Gardening project helps treat mental health
A man who battled severe depression for 13 years and attempted
to commit suicide on a number of occasions says he has 'never felt
better' after attending a gardening therapy project funded by the
West Midlands Police and Crime Commissioner.
60 year old Terry Carter began the horticultural programme at
the Bluebell Community Garden in Solihull as a way of tackling his
mental health issues 5 months ago.
The gardening sessions in Chelmsley Wood are run by the
Warwickshire Wildlife Trust and received funding from the West
Midlands Police and Crime Commissioner's Active Citizens Fund. The
Bluebell Garden supports people with a range of mental health
conditions from mild depression to schizophrenia. Around a dozen
patients are supported at any one time.
Terry Carter's success in battling his depression may never have
happened. In 2016 the site's future was thrown into doubt when
vandals broke into a building on the site used for meetings, breaks
and washing. The criminals pulled out the pipe work to the sink,
ripped out the cupboards, urinated on the floor and smashed all of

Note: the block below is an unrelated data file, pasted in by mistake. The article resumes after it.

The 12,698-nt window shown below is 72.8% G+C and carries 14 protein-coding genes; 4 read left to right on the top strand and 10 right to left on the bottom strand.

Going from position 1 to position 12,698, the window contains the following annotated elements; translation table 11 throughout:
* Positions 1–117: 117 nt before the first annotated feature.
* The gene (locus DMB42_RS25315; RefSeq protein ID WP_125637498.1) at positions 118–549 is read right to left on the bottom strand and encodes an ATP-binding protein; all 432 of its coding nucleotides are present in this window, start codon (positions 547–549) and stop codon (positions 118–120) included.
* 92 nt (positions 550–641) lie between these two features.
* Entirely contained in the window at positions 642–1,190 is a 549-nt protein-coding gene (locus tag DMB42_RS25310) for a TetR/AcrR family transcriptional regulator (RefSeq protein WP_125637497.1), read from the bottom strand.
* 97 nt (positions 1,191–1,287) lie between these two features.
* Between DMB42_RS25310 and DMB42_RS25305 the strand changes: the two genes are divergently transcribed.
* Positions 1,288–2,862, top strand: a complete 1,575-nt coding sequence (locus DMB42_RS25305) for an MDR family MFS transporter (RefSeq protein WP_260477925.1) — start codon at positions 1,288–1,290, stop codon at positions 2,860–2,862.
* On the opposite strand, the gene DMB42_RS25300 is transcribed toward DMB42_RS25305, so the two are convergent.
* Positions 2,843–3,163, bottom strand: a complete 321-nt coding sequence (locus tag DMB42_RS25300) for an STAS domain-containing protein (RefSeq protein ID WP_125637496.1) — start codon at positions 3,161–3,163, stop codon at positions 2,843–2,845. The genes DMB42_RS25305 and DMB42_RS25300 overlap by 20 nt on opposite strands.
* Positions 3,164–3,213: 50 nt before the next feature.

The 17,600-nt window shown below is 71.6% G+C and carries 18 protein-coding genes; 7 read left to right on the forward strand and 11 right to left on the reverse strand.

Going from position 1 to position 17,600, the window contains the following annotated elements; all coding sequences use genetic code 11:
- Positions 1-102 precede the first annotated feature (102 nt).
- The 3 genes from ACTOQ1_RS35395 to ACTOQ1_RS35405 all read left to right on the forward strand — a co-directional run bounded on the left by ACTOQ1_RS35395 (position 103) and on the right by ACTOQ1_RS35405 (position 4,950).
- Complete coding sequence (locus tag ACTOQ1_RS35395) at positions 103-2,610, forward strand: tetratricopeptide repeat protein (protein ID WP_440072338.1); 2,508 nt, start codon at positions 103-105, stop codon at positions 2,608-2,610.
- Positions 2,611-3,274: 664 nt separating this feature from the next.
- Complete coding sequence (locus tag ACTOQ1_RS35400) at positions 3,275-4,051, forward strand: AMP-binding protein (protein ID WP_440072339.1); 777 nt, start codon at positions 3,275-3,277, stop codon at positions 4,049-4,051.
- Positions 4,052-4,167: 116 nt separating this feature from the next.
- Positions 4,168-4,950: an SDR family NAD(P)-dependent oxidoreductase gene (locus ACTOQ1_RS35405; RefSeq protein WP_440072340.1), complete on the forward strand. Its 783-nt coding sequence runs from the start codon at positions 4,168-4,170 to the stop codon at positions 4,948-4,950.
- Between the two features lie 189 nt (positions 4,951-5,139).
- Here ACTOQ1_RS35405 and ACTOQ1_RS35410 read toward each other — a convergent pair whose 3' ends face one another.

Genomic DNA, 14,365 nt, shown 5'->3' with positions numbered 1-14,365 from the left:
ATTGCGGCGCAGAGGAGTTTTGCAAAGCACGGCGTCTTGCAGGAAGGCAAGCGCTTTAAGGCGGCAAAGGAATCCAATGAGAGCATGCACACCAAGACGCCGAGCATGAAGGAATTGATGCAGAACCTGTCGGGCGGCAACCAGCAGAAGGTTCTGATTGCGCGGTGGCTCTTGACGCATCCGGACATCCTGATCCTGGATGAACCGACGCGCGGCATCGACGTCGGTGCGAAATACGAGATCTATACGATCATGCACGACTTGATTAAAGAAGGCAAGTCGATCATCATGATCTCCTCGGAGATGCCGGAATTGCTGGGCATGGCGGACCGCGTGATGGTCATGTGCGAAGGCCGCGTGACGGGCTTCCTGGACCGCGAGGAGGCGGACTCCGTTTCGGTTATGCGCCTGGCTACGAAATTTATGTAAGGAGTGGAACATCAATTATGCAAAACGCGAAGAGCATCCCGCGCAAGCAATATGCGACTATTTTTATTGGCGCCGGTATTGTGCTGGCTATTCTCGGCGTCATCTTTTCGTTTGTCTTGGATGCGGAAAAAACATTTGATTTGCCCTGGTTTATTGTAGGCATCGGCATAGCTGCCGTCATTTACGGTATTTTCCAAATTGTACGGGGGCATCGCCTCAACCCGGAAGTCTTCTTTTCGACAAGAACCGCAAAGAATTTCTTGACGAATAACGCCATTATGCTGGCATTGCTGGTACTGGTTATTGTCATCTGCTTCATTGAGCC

It was following that incident that the West Midlands Police and
Crime Commissioner, David Jamieson, awarded a grant of £1,366 to
get the project back up and running. It has since gone on to
help many more people battle with mental health issues.
In the garden members aged 18 and over grow a wide range of
vegetables that are then distributed to the most needy in the local
community. They also grow plants and flowers.
Speaking about the Bluebell Community Garden project Terry
Carter said: "It's a wonderful project. It has saved my life. It
helped me pick myself up out of the gutter. I've got happiness back
and that is priceless."
Commenting on the success of the scheme, the West Midlands
Police and Crime Commissioner, David Jamieson, said: "I'm delighted
Terry is feeling better. Mental health is an important issue that
is often not taken seriously enough.
"The Bluebell Community Garden is a force for good in the West
Midlands and I was saddened to learn that it was badly vandalised
"I am pleased my grant has been able to help in a small way and
that the Active Citizens Fund has again used criminal's ill-gotten
gains for good in the community."
Anna Squires, the Project Coordinator of the 'Your Wild Life
Project' at Warwickshire Wildlife Trust said: "The damage to the
cabin last year was awful, it had a huge negative impact on the
volunteers we work with. Many of them said the damage had made them
feel more anxious or depressed.
"The money from the Active Citizens Fund has allowed the
volunteers to transform the building into a clean and welcoming
space which they cherish. It gives us a wonderful space outdoors
where we can support volunteers like Terry to feel